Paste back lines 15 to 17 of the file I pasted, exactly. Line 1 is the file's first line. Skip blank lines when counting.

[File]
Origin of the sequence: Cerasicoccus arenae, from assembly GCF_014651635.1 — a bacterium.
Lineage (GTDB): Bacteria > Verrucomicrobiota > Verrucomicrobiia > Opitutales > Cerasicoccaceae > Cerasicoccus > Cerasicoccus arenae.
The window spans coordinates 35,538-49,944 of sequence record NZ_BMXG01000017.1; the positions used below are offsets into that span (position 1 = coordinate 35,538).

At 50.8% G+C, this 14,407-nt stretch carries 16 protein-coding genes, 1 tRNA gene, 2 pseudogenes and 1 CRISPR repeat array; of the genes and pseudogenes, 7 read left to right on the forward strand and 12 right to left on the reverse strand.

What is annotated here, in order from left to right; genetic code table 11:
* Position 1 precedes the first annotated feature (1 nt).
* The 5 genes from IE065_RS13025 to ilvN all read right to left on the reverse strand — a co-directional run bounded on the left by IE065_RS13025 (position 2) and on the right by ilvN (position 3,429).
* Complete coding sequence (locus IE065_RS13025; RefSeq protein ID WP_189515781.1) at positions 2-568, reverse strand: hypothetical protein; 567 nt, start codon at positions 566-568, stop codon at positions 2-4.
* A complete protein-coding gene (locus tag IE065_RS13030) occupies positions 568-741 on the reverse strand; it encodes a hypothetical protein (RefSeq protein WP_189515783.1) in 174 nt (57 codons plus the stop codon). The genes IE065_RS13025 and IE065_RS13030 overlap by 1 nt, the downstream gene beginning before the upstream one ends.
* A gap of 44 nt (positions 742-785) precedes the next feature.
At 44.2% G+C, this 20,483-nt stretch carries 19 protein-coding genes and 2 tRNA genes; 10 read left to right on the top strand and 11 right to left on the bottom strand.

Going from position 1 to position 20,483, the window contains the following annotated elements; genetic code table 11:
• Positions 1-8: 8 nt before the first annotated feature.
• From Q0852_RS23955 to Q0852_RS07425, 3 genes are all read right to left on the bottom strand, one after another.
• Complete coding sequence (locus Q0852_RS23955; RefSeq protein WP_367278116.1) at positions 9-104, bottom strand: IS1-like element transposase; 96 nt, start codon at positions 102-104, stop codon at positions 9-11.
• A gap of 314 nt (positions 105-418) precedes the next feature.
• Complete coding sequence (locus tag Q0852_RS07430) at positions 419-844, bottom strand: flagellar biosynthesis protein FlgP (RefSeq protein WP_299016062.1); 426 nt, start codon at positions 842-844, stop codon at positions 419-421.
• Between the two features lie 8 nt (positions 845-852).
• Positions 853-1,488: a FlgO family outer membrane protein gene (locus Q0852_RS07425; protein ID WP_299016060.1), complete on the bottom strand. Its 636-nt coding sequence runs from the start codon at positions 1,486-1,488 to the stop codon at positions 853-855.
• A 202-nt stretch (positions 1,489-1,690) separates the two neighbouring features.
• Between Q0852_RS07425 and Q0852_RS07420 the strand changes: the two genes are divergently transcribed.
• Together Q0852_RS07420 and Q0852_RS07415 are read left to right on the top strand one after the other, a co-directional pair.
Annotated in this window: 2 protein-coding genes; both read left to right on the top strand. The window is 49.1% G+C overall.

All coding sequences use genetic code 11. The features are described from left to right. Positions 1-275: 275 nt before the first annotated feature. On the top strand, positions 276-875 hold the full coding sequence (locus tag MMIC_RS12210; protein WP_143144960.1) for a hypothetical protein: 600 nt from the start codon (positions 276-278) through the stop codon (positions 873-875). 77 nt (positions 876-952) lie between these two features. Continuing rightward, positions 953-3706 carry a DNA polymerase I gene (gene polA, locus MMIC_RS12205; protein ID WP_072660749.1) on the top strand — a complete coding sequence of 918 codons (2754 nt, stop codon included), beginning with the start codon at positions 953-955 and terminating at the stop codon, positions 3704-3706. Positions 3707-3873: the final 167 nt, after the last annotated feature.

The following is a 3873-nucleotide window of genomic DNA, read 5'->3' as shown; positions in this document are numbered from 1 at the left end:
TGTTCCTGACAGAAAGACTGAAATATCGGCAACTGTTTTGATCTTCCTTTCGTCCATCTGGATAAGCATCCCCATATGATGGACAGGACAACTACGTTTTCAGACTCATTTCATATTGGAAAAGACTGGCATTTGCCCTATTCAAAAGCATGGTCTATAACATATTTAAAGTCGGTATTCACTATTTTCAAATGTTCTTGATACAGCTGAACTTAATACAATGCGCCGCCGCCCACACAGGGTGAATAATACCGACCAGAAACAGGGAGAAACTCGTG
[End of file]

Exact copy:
• Complete coding sequence (locus Q0852_RS23955; RefSeq protein WP_367278116.1) at positions 9-104, bottom strand: IS1-like element transposase; 96 nt, start codon at positions 102-104, stop codon at positions 9-11.
• A gap of 314 nt (positions 105-418) precedes the next feature.
• Complete coding sequence (locus tag Q0852_RS07430) at positions 419-844, bottom strand: flagellar biosynthesis protein FlgP (RefSeq protein WP_299016062.1); 426 nt, start codon at positions 842-844, stop codon at positions 419-421.